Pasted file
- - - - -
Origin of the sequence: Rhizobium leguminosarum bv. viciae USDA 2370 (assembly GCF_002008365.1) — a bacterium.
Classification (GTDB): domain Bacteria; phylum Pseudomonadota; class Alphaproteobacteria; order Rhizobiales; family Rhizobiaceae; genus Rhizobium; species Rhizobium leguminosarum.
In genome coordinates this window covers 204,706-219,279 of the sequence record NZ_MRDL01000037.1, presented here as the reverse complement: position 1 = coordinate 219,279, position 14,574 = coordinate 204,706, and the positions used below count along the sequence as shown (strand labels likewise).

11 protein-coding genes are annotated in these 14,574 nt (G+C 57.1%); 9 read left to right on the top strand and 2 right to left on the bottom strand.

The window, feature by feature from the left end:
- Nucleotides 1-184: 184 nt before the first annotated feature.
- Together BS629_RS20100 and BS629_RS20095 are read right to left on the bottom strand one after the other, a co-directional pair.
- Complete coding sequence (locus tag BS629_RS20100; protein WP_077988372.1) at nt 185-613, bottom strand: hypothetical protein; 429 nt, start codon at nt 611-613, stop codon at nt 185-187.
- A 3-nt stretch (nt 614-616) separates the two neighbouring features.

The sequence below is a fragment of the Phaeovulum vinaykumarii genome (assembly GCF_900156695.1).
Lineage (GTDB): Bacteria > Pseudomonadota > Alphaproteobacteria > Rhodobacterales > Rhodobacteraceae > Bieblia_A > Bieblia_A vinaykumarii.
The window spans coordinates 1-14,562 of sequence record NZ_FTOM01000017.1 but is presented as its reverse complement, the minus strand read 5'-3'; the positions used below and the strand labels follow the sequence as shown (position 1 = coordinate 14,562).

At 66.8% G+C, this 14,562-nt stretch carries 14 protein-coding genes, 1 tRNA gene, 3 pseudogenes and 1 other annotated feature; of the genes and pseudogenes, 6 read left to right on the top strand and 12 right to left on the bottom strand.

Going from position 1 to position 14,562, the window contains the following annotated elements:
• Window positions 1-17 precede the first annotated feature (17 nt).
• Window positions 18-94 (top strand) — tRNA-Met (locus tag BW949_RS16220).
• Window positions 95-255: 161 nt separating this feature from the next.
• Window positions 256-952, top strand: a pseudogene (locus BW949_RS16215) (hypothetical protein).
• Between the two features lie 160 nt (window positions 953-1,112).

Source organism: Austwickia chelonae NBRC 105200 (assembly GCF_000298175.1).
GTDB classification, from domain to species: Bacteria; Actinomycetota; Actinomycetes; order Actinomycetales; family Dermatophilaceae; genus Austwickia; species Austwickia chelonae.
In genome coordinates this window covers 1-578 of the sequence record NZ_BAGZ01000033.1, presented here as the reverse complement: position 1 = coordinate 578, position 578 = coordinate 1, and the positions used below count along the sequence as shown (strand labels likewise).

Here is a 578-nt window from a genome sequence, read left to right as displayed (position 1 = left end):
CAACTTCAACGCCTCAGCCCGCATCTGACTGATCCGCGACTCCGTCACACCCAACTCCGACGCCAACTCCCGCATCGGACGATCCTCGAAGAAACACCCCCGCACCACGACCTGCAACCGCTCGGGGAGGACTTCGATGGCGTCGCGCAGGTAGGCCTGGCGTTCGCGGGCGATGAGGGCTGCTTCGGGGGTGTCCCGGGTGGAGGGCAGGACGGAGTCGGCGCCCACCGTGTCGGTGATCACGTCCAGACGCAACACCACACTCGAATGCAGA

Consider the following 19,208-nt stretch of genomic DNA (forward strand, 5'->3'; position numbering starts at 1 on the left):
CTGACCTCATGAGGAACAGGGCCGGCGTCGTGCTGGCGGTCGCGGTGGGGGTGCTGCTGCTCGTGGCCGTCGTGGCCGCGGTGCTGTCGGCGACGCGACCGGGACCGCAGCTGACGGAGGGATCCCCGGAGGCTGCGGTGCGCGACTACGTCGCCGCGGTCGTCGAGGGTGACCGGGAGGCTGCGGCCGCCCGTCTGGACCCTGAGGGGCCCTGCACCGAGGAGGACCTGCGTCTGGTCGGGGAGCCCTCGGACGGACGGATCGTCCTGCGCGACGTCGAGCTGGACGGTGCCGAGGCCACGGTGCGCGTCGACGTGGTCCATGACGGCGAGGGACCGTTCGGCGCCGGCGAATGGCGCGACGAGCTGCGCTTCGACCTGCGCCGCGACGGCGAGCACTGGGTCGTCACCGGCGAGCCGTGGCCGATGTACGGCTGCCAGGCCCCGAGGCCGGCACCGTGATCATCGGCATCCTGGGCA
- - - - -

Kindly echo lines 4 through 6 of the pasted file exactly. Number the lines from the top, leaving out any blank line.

11 protein-coding genes are annotated in these 14,574 nt (G+C 57.1%); 9 read left to right on the top strand and 2 right to left on the bottom strand.

The window, feature by feature from the left end:
- Nucleotides 1-184: 184 nt before the first annotated feature.